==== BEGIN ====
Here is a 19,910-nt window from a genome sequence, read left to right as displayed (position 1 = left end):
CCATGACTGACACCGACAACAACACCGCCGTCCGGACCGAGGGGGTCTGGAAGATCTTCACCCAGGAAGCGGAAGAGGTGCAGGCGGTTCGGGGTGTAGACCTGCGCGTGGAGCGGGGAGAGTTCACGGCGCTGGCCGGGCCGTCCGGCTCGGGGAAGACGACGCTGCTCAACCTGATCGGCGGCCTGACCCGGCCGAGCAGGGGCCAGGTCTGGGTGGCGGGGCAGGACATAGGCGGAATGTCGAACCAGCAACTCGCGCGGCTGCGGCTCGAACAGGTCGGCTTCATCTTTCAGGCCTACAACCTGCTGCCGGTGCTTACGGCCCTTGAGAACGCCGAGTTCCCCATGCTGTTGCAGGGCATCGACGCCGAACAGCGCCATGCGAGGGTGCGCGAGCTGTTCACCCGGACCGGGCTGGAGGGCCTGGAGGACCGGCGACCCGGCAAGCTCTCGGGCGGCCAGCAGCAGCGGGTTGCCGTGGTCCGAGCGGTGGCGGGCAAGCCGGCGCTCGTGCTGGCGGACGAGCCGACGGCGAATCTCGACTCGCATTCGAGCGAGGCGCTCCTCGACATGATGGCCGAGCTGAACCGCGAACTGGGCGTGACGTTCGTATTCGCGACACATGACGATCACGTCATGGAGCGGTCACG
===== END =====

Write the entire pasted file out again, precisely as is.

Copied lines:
Here is a 19,910-nt window from a genome sequence, read left to right as displayed (position 1 = left end):
CCATGACTGACACCGACAACAACACCGCCGTCCGGACCGAGGGGGTCTGGAAGATCTTCACCCAGGAAGCGGAAGAGGTGCAGGCGGTTCGGGGTGTAGACCTGCGCGTGGAGCGGGGAGAGTTCACGGCGCTGGCCGGGCCGTCCGGCTCGGGGAAGACGACGCTGCTCAACCTGATCGGCGGCCTGACCCGGCCGAGCAGGGGCCAGGTCTGGGTGGCGGGGCAGGACATAGGCGGAATGTCGAACCAGCAACTCGCGCGGCTGCGGCTCGAACAGGTCGGCTTCATCTTTCAGGCCTACAACCTGCTGCCGGTGCTTACGGCCCTTGAGAACGCCGAGTTCCCCATGCTGTTGCAGGGCATCGACGCCGAACAGCGCCATGCGAGGGTGCGCGAGCTGTTCACCCGGACCGGGCTGGAGGGCCTGGAGGACCGGCGACCCGGCAAGCTCTCGGGCGGCCAGCAGCAGCGGGTTGCCGTGGTCCGAGCGGTGGCGGGCAAGCCGGCGCTCGTGCTGGCGGACGAGCCGACGGCGAATCTCGACTCGCATTCGAGCGAGGCGCTCCTCGACATGATGGCCGAGCTGAACCGCGAACTGGGCGTGACGTTCGTATTCGCGACACATGACGATCACGTCATGGAGCGGTCACG